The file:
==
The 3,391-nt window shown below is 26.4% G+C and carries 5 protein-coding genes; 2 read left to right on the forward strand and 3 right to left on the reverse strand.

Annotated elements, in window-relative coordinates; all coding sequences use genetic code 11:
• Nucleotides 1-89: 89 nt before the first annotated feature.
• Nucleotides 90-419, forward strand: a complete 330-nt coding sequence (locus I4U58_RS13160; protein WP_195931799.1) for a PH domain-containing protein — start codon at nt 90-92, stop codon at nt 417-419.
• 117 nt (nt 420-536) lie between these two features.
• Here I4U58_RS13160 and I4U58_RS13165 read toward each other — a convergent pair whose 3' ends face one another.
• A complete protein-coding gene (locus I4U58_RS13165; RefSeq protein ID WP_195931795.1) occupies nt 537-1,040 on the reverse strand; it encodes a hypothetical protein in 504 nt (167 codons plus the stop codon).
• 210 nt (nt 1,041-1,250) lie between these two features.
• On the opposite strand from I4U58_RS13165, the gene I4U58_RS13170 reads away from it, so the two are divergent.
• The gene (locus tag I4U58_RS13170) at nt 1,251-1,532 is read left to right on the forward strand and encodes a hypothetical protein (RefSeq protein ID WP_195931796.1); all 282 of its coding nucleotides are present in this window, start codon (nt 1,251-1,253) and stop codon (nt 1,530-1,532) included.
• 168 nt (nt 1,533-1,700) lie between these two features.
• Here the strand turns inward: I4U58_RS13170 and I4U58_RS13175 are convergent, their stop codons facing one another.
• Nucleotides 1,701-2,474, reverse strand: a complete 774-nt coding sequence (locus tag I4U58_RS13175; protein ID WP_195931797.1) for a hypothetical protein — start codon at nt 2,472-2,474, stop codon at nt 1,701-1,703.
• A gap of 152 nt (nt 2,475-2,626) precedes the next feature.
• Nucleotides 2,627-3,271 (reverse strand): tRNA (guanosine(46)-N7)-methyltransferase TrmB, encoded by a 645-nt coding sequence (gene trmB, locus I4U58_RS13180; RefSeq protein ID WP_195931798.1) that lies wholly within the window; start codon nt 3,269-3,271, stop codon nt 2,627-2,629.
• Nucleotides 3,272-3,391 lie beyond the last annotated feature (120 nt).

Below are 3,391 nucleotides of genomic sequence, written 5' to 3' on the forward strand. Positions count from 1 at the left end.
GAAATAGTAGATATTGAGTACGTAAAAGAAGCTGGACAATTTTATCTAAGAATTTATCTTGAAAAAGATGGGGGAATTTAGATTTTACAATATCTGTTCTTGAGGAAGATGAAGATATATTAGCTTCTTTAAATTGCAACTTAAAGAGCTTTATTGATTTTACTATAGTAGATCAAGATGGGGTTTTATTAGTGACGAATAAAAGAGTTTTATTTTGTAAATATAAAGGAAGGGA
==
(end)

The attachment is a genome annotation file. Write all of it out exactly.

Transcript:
The 3,391-nt window shown below is 26.4% G+C and carries 5 protein-coding genes; 2 read left to right on the forward strand and 3 right to left on the reverse strand.

Annotated elements, in window-relative coordinates; all coding sequences use genetic code 11:
• Nucleotides 1-89: 89 nt before the first annotated feature.
• Nucleotides 90-419, forward strand: a complete 330-nt coding sequence (locus I4U58_RS13160; protein WP_195931799.1) for a PH domain-containing protein — start codon at nt 90-92, stop codon at nt 417-419.
• 117 nt (nt 420-536) lie between these two features.
• Here I4U58_RS13160 and I4U58_RS13165 read toward each other — a convergent pair whose 3' ends face one another.
• A complete protein-coding gene (locus I4U58_RS13165; RefSeq protein ID WP_195931795.1) occupies nt 537-1,040 on the reverse strand; it encodes a hypothetical protein in 504 nt (167 codons plus the stop codon).
• 210 nt (nt 1,041-1,250) lie between these two features.
• On the opposite strand from I4U58_RS13165, the gene I4U58_RS13170 reads away from it, so the two are divergent.
• The gene (locus tag I4U58_RS13170) at nt 1,251-1,532 is read left to right on the forward strand and encodes a hypothetical protein (RefSeq protein ID WP_195931796.1); all 282 of its coding nucleotides are present in this window, start codon (nt 1,251-1,253) and stop codon (nt 1,530-1,532) included.
• 168 nt (nt 1,533-1,700) lie between these two features.
• Here the strand turns inward: I4U58_RS13170 and I4U58_RS13175 are convergent, their stop codons facing one another.
• Nucleotides 1,701-2,474, reverse strand: a complete 774-nt coding sequence (locus tag I4U58_RS13175; protein ID WP_195931797.1) for a hypothetical protein — start codon at nt 2,472-2,474, stop codon at nt 1,701-1,703.
• A gap of 152 nt (nt 2,475-2,626) precedes the next feature.
• Nucleotides 2,627-3,271 (reverse strand): tRNA (guanosine(46)-N7)-methyltransferase TrmB, encoded by a 645-nt coding sequence (gene trmB, locus I4U58_RS13180; RefSeq protein ID WP_195931798.1) that lies wholly within the window; start codon nt 3,269-3,271, stop codon nt 2,627-2,629.
• Nucleotides 3,272-3,391 lie beyond the last annotated feature (120 nt).

Below are 3,391 nucleotides of genomic sequence, written 5' to 3' on the forward strand. Positions count from 1 at the left end.
GAAATAGTAGATATTGAGTACGTAAAAGAAGCTGGACAATTTTATCTAAGAATTTATCTTGAAAAAGATGGGGGAATTTAGATTTTACAATATCTGTTCTTGAGGAAGATGAAGATATATTAGCTTCTTTAAATTGCAACTTAAAGAGCTTTATTGATTTTACTATAGTAGATCAAGATGGGGTTTTATTAGTGACGAATAAAAGAGTTTTATTTTGTAAATATAAAGGAAGGGA